Contemplation, Spiritual Life

Making Peace

“When a man’s ways please Yahweh, he makes even his enemies to be at peace with him.” -Proverbs 16:7

We live in a society that is increasingly more hostile towards one another. Even sadly in the confines of the body of Christ you see one another at odds with each other. One could read this passage as if the one who pleases the Lord is such a righteous person who persuaded everyone else to think and act like himself – but that’s not how I believe this passage should be read. I believe the heart of this passage is that when a man’s ways please Yahweh, it is because he is acting and speaking with the gentle love and compassion of Christ Jesus, showing unconditional love and forgiveness towards all, humility and vulnerability, and a willingness to quietly live as he believes God calls him to – making known his positions, yet not haughtily or in an attempt to constantly evangelize, but instead, being known as a follower of Jesus, simply living a life of love and patience and openness to all. Living a Christian life in this way invites others in, shows them they are safe with you, that they are loved, despite differences.

Be the unusual one in our society who DOESN’T stir up contention with arrogant speech, condescending opinions, and harsh words. Stand by what you believe and stand by the scriptures, but don’t ever use God as an excuse to be unloving towards the broken people around you.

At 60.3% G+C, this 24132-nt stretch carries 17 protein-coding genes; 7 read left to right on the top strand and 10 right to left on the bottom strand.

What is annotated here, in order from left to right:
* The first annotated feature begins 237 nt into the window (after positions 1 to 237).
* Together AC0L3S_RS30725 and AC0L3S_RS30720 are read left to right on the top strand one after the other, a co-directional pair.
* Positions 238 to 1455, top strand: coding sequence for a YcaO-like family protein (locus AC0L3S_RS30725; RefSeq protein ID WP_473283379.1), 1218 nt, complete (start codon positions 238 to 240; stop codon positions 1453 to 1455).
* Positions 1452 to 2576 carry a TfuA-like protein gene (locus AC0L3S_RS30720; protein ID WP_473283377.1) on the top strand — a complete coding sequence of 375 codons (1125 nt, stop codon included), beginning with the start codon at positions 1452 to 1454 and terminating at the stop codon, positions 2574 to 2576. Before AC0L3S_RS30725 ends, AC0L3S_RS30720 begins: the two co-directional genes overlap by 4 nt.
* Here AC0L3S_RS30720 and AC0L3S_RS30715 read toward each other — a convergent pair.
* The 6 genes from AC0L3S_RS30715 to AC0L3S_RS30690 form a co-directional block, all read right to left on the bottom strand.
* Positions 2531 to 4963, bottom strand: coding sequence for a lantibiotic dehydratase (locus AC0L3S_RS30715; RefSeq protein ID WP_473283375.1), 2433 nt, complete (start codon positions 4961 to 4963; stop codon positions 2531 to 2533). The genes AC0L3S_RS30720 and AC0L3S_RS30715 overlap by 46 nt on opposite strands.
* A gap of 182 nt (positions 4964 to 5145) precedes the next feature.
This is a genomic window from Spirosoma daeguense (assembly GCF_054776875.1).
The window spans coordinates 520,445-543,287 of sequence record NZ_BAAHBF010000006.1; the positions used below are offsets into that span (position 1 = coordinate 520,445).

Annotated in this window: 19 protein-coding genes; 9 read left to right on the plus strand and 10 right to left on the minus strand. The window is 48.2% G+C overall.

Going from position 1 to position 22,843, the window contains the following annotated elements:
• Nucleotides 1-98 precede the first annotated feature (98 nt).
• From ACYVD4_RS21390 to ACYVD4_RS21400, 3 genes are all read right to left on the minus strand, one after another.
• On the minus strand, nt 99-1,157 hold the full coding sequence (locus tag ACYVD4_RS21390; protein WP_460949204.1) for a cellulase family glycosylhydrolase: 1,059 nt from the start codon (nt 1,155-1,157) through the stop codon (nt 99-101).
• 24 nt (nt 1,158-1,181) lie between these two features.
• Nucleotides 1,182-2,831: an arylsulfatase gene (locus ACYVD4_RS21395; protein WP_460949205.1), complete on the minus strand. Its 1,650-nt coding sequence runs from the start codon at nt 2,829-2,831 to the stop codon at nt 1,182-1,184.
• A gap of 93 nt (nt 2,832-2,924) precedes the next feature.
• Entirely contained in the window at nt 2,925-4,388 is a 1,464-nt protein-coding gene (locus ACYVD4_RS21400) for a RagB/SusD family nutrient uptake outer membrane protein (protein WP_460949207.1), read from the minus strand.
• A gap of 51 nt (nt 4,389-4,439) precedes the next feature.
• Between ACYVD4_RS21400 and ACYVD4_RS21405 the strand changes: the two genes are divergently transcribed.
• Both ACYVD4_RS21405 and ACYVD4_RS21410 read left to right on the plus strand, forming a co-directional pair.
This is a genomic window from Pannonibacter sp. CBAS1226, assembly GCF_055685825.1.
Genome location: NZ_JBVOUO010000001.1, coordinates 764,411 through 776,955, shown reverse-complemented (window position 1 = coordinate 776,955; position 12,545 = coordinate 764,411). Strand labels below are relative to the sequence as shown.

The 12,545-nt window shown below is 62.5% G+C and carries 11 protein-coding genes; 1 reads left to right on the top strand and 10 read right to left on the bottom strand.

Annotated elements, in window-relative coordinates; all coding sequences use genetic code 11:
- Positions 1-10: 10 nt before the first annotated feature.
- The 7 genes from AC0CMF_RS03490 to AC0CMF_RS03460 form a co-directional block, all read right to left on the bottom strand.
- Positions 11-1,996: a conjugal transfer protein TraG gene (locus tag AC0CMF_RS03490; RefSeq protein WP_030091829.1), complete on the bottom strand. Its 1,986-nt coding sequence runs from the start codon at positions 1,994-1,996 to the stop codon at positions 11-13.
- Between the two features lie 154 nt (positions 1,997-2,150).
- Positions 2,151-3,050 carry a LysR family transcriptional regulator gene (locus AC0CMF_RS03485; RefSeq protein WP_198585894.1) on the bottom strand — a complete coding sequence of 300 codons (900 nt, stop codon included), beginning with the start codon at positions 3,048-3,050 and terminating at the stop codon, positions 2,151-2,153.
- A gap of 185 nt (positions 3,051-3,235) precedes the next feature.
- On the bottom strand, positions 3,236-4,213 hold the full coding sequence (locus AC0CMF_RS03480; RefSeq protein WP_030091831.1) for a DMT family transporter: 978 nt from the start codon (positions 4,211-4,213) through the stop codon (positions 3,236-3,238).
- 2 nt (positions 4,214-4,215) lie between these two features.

Peace does not always come from agreement. Peace comes from a choice – a choice to act and speak as a loving and discerning Christian must act and speak, with words seasoned with salt, or as Proverbs puts it, gentle words which are a tree of life.

Don’t hear me saying you should never speak your opposing views based on belief in Jesus and God’s commandments – that’s not what I’m saying. Speaking truth in a timely manner is crucial to sharing Jesus with others. But a quiet and loving tongue, coupled with the discernment of when to speak and when to stay quiet, and the discernment to know what is necessary to discuss and what isn’t, is far more valuable and conducive to peace then a militant and arrogant tongue which insists on it’s own way and views in everything and at all times, unwilling to hear, unwilling to love past differences, unwilling to investigate it’s own beliefs out of humility and vulnerable honesty. Jesus won people over more often by eating with them, doing life with them, and loving them, not by getting in their face and telling them they’re wrong and had better shape up or else. Speak truth, but use discernment, and above all remember that part of truth is not just doctrine and worldview, it’s love and compassion, for without love and compassion we would never have had the cross to be grateful for; we would never have had Christ’s death and resurrection to bring us hope and communion with God.

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